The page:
Yazmin Butcher

Visual Editor at Refinery29 Canada, Creative Director, Graphic Designer, Illustrator

6 years experience

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As seen in the ‘failing New York Times,’ Yazmin Butcher is a graphic designer and illustrator living in Toronto. She graduated middle of her class from Ryerson University's Fashion Communications program and still managed to find gainful employment. When she's not staring into her computer for work, you can find her staring into her computer for pleasure. Currently, Yazmin works as Visual Editor @ Refinery29 Canada.

At what point did you learn about design and what drew you to it?

My mom is a fine artist, so art was always a part of my life. I always knew I wanted to be a part of the Arts, and for awhile I thought I was going to be a fashion designer. I went to Ryerson for Fashion Communications, and it was there that I was introduced to graphic design. I had never known that was a profession! I always loved to draw, and to be able to do it digitally seemed otherworldly to me. I was so intrigued.

I ended up taking an internship at a startup production company as a graphic designer under the impression I’d be working with a senior designer who would  teach and mentor me. That was not the case (haha), so I ended up teaching myself everything I know today. I love that I have a recognizable personal style but also that I’m not limited. I can try and try again.

Describe the first office where you worked as a designer.

The first office I worked at was the startup production company I mentioned earlier.  I was there for two years, and it was a pretty toxic environment. I remember going to my parents house for the weekend and just crying. I was depressed and unhappy. I liked the majority of people I worked with, but the owner didn’t respect his employees, paid us WAY below minimum wage, and really just took advantage of how young we all were.

I quit the next week and started freelancing instantly. It was the best decision I ever made. I was terrified. I didn’t have a plan, but I knew that leaving there was the first step I needed to make in order for a change to take place. I didn’t know what was going to happen, but I knew it was going to be better than what had happened.

What’s the first thing you do every morning to start your day?

The first thing I do each morning is give thanks for the day! I’m so grateful for everything I have and for everything I’ve gone through—it’s led me to where I am today. I wouldn’t have it any other way.

I also write down my dreams! I have intensely vivid and strange dreams—usually three to five in a night!

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What project are you most proud of?

The project I’m most proud of is one I’m currently working on. I’m Creative Director for musician/artist named lemin. who is so incredibly talented. It’s been such a learning process, and I’ve been flexing muscles in areas I never thought I’d use. It’s scary and intense, but every time we complete something, I’m so proud.

What is your personal or professional motto/philosophy?

My personal motto is “I am empowered because I am powerful. I believe in myself and all that I want for myself.”

I say this to myself each morning. It gets me in the right headspace to take on the day, no matter what I’m doing.

What’s the boldest thing you’ve ever done in your professional life?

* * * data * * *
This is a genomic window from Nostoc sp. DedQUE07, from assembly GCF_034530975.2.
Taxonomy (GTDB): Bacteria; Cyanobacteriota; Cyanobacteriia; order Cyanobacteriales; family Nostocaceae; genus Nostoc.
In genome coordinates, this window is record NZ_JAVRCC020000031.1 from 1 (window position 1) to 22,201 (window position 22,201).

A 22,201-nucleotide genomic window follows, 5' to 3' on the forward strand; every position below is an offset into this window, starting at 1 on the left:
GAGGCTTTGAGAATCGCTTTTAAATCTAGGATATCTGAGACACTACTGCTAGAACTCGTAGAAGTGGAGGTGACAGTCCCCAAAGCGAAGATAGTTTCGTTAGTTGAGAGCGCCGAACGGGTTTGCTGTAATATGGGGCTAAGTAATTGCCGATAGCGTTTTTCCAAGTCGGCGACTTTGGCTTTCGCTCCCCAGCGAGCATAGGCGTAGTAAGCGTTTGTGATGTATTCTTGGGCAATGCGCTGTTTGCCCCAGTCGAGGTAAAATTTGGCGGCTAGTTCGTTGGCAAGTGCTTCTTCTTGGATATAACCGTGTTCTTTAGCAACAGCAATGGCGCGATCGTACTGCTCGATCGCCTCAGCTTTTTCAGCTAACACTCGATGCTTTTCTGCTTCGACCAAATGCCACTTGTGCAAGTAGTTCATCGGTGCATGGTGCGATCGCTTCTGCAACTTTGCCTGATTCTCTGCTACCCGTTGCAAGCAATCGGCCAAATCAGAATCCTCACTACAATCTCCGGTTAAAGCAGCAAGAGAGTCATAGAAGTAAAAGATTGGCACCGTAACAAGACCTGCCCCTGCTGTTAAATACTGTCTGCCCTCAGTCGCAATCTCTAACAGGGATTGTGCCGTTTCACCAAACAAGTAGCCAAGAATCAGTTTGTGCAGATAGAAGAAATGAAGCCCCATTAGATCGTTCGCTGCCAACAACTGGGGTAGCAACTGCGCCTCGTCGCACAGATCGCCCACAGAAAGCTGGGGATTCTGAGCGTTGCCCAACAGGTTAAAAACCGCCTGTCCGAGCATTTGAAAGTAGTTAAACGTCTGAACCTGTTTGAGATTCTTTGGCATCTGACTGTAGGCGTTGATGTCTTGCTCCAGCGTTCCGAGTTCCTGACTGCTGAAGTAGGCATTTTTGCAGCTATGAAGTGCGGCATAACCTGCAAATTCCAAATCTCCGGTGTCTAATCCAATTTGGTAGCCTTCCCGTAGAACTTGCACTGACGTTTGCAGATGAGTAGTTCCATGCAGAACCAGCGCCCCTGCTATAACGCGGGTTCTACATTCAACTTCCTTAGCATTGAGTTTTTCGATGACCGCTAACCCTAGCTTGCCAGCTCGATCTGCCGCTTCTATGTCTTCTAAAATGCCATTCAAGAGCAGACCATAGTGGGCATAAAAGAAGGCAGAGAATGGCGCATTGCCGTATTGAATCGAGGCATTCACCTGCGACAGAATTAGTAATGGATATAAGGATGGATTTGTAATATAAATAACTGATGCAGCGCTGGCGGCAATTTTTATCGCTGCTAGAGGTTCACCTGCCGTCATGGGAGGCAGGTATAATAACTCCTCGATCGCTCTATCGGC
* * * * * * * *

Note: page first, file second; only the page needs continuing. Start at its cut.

I quit my job on a work trip. The circumstances didn’t allow for me to wait until we got back as the new job wanted me to start two weeks from the date they sent me the email. It was so stressful. I cried a lot. But then I told my boss and he was really understanding. I was excited for a new chapter. It turned out to be not so great, but I learned so much about myself and what's important to me when it comes to working environments.

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What does success mean to you?

Success means being happy and proud of the work you're producing. Success, for me, has nothing to do with numbers. Some projects I’ve worked on, and that I’ve loved, were pro bono. I care about the work and the people who are involved. When everyone is super-excited and they put their all into it… the project is a success.

If you weren’t a designer, what career would you pursue?

I would be a TV/Film writer (I’m doing it now!). I have always loved film and television and have always had so many ideas.

When I was younger and living at home, my mom and I used to stand around in the kitchen and spitball movie ideas to each other back-and-forth! I knew I always wanted to write a tv show, but I always felt like I wasn’t a writer, so I couldn’t. I had this idea for a television show, and my mom said to me “I better not die before you make it.” That was enough to make me start right away. I’ve never been happier. There is nothing stopping you but yourself.

What advice would you give to a woman designer just starting in the industry?

Don’t let anyone—yourself included—tell you that you can’t do something. You’ll be surprised at all of the things you can do and how little you can’t. The resources are out there for you to learn most things!

What’s your favourite thing to do when you come home?

Since I’ve been home for the past 100 days, it’s not necessarily something I like to do when I come home: I just love to dance. I’ll put my Spotify on shuffle and will literally make up routines in my living room.

Which of your traits are you most proud of?

I love that I’m a great listener; that I can make people laugh and feel comfortable; that I can laugh at myself! I love that I’m determined and am somewhat of a perfectionist. It comes in handy!

What are your plans for the future?

My plans are to continue to challenge myself, professionally and personally. To finish my script. To find balance. And to just live as truthfully as I can!

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